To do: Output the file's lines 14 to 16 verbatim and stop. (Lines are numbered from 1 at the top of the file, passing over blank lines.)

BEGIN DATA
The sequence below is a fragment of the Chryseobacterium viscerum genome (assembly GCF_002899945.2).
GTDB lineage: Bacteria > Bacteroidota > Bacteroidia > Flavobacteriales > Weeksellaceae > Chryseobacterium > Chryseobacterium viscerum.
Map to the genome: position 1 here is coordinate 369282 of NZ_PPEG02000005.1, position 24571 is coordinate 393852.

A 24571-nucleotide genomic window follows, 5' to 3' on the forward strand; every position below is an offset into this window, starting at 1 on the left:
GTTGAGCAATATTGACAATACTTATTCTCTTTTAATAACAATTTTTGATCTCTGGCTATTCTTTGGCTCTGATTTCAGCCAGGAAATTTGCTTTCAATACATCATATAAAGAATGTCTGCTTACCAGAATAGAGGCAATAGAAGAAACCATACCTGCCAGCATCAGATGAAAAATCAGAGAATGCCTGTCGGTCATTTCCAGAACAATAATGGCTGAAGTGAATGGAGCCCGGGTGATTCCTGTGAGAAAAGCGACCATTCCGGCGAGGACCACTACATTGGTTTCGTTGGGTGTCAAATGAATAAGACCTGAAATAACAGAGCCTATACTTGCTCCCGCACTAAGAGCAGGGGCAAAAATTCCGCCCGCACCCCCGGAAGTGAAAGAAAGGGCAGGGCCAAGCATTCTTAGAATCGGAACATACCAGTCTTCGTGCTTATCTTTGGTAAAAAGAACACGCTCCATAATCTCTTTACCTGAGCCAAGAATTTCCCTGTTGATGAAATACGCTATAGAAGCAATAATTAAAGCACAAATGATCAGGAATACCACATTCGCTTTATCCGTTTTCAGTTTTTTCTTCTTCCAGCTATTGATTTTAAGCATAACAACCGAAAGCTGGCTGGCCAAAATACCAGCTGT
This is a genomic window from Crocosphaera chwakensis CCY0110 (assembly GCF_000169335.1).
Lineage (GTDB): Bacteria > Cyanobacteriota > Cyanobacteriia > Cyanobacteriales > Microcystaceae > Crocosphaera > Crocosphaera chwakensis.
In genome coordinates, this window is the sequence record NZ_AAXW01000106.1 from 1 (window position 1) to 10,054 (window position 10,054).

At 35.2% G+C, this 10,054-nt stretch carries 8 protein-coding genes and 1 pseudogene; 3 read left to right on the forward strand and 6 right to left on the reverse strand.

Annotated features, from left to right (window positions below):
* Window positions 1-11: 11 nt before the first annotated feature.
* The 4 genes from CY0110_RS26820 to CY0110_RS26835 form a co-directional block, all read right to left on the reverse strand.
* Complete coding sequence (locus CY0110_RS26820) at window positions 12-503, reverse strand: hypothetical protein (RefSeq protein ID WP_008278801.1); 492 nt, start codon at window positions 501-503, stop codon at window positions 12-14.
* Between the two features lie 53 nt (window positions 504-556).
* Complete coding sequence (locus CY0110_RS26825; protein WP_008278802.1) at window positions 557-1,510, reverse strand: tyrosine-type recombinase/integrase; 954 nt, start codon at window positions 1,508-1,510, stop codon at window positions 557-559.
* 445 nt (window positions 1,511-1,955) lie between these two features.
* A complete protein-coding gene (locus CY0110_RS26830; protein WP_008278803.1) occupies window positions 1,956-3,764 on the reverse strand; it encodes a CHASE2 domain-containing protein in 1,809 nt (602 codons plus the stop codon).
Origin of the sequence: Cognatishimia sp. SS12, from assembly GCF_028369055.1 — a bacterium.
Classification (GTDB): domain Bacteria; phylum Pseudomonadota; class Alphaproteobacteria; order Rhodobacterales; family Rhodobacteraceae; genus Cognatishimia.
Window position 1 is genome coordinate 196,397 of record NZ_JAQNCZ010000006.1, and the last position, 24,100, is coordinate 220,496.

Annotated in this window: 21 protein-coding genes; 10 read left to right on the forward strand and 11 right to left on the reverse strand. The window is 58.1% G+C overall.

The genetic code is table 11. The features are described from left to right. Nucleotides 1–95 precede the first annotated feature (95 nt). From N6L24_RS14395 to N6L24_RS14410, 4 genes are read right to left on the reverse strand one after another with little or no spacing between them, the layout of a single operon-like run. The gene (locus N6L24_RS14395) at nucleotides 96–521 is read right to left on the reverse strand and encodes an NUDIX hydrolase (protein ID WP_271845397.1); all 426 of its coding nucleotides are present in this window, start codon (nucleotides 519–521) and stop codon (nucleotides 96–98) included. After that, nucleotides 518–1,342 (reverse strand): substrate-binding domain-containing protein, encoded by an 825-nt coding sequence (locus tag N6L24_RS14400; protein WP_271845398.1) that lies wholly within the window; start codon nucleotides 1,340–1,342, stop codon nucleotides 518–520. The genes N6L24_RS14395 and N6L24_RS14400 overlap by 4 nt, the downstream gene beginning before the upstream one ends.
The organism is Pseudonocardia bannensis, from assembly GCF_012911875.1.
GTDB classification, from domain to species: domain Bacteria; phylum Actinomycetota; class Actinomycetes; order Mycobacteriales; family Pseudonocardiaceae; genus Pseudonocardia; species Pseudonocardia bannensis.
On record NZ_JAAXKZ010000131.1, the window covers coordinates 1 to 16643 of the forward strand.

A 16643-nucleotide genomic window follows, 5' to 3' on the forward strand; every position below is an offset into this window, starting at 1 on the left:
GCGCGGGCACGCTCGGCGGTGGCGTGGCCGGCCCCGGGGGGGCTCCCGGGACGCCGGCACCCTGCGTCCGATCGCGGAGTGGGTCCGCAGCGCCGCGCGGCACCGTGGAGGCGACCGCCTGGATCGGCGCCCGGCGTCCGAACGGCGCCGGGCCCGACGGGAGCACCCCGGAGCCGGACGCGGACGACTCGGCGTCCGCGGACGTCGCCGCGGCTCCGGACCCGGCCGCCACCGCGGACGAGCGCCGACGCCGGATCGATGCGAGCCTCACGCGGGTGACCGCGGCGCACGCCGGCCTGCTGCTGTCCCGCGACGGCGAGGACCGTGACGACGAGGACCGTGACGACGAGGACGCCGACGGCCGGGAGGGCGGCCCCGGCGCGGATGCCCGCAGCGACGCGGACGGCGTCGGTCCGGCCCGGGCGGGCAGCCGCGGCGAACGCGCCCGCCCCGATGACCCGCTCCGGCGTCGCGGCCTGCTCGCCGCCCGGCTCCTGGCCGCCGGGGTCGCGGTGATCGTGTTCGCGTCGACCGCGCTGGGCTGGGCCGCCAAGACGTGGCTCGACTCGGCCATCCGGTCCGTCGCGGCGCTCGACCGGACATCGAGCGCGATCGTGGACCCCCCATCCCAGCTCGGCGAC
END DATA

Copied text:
* Between the two features lie 53 nt (window positions 504-556).
* Complete coding sequence (locus CY0110_RS26825; protein WP_008278802.1) at window positions 557-1,510, reverse strand: tyrosine-type recombinase/integrase; 954 nt, start codon at window positions 1,508-1,510, stop codon at window positions 557-559.
* 445 nt (window positions 1,511-1,955) lie between these two features.